Investigating the Rise of Populism (2) – Populism-Labelling and its Dangers

This article focuses on the “rise of populism”, the second explanation given for two of the major recent political and geopolitical surprises – i.e. the Brexit and the election of Donald Trump as U.S. President, and a major concern for many regarding the future evolution of Europe, the EU, and more largely the liberal paradigm in its globalisation guise.

Previously, we presented the current scholarly definition of populism, and suggested that it was less representative of reality than thought at first glance (“A perfect definition?“). Here, we shall focus on a too often forgotten aspect of “populism”, the way the word is actually used to disparagingly brand a protest movement or party and reinsert it within a larger political science framework. We shall explain how this practice of “populism-labelling” is actually fraught with three main dangers, which, furthermore, interact.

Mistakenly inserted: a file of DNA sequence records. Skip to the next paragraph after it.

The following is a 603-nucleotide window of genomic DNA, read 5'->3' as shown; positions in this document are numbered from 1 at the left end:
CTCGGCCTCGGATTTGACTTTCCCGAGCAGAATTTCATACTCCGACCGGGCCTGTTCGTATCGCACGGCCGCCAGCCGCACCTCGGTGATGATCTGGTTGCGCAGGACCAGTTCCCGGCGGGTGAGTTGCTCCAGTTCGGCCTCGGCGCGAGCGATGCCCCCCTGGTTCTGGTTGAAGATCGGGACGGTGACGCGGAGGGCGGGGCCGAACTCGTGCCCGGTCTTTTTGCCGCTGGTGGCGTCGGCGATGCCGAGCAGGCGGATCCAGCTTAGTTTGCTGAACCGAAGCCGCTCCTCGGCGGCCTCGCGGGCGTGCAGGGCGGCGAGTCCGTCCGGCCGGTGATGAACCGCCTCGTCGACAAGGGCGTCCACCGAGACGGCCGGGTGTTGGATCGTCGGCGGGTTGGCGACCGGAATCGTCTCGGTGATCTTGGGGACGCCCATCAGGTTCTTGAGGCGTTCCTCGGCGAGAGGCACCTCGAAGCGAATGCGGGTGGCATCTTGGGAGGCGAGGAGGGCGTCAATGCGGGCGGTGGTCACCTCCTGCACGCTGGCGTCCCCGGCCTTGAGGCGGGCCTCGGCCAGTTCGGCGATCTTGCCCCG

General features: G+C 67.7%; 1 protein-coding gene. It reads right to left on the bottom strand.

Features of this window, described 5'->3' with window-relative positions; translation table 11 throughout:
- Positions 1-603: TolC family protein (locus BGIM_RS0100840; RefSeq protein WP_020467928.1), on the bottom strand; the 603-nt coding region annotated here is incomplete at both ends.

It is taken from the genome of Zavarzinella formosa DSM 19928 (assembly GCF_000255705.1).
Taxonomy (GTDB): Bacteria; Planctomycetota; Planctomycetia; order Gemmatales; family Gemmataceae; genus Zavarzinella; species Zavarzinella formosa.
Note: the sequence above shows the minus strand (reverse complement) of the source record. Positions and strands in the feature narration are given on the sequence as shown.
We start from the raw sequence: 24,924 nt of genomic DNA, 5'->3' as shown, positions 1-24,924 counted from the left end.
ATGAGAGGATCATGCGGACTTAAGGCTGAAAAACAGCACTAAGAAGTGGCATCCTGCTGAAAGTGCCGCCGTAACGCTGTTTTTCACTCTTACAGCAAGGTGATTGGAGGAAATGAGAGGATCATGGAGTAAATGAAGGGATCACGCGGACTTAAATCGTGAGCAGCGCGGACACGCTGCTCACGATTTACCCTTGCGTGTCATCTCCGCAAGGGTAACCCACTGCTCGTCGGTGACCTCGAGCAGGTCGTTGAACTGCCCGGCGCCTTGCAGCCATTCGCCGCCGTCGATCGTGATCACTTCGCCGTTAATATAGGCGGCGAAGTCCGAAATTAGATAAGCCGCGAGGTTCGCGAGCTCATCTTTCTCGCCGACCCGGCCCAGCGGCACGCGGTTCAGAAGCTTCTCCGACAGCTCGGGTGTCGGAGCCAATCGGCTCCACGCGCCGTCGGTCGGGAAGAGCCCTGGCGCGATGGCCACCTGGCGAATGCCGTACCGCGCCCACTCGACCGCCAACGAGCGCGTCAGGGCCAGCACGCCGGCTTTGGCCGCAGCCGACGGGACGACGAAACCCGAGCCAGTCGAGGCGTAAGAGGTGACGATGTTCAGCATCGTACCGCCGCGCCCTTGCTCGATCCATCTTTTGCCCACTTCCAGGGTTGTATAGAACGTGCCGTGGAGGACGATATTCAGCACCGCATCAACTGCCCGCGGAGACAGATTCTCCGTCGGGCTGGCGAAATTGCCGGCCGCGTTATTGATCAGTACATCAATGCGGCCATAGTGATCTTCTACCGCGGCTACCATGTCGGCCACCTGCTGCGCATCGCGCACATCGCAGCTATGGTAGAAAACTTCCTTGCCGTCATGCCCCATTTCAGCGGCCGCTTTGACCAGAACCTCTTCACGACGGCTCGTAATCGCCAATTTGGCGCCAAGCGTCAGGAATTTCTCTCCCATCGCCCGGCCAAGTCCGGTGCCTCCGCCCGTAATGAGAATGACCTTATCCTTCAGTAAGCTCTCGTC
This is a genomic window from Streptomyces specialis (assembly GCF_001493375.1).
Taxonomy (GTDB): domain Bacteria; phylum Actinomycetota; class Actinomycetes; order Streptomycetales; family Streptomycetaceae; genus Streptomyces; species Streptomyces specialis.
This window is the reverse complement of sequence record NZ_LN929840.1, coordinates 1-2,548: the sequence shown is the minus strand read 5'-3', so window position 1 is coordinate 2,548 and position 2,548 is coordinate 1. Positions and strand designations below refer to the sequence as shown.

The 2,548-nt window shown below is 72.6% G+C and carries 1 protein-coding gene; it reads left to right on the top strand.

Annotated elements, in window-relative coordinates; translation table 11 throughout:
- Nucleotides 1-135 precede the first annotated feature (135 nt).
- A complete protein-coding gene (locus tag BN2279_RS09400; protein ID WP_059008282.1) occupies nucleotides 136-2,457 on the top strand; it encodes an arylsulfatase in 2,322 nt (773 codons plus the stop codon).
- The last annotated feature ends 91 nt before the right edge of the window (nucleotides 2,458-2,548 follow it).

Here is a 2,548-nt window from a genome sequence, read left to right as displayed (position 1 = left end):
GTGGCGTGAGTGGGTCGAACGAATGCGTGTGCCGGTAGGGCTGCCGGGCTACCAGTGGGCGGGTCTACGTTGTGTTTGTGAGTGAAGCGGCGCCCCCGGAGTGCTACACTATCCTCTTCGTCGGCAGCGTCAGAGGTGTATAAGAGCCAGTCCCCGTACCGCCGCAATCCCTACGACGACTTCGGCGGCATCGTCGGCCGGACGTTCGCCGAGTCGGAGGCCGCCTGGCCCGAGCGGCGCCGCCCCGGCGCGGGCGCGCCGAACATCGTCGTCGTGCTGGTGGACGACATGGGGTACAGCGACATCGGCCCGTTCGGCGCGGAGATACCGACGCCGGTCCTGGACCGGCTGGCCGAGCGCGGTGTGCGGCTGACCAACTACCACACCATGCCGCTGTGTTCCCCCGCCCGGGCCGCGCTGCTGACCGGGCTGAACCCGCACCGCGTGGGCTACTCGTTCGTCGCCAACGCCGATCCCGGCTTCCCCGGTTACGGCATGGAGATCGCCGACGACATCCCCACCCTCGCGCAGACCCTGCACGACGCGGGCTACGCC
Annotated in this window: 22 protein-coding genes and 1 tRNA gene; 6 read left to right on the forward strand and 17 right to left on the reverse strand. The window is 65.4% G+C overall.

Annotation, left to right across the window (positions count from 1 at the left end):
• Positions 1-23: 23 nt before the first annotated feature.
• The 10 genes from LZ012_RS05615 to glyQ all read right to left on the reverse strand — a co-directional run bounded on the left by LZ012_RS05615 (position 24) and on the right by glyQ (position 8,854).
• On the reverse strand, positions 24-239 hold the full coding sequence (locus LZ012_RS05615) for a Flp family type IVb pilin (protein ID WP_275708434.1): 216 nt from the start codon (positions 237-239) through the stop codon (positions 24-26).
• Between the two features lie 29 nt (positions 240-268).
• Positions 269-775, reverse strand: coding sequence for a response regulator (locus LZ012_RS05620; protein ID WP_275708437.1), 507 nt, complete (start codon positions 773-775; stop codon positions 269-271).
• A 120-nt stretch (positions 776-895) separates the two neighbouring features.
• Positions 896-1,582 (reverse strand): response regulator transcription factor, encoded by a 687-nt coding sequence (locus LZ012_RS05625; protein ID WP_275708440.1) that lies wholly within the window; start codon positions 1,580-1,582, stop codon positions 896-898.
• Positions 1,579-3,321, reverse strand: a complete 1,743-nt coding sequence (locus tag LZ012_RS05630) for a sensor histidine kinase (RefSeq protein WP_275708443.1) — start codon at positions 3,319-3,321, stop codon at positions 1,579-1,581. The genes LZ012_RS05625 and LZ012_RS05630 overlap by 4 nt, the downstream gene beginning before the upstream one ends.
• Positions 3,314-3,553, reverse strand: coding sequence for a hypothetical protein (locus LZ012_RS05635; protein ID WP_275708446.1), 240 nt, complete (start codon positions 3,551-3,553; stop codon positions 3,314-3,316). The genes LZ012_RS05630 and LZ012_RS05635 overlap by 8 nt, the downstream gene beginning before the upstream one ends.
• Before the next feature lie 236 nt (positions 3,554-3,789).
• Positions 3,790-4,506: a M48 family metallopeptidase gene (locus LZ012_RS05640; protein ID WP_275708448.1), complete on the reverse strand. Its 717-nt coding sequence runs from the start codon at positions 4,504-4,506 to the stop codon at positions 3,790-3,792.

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The Warming Arctic, a Hyper Strategic Crisis

Adapting a famous battle between the Teutonic knights and the Russian army during the thirteenth century in his 1938 movie, “Alexandre Nevski”, Sergei Eisenstein directs one of the most famous war scene in the movie’s history: he shows the terrible armoured Teutonic Knights charging the Russian ragtag army over a frozen lake. However, such is the weight of the Knights’ armours, that, after some fights,  the ice of Lake Peipous breaks up and all the Knights drown, giving the victory to the Russians. This could be a metaphor for what might happen in the Arctic during the decades to come, with an important nuance: there might be no winner in the end. Because of climate change, the Arctic is warming […]

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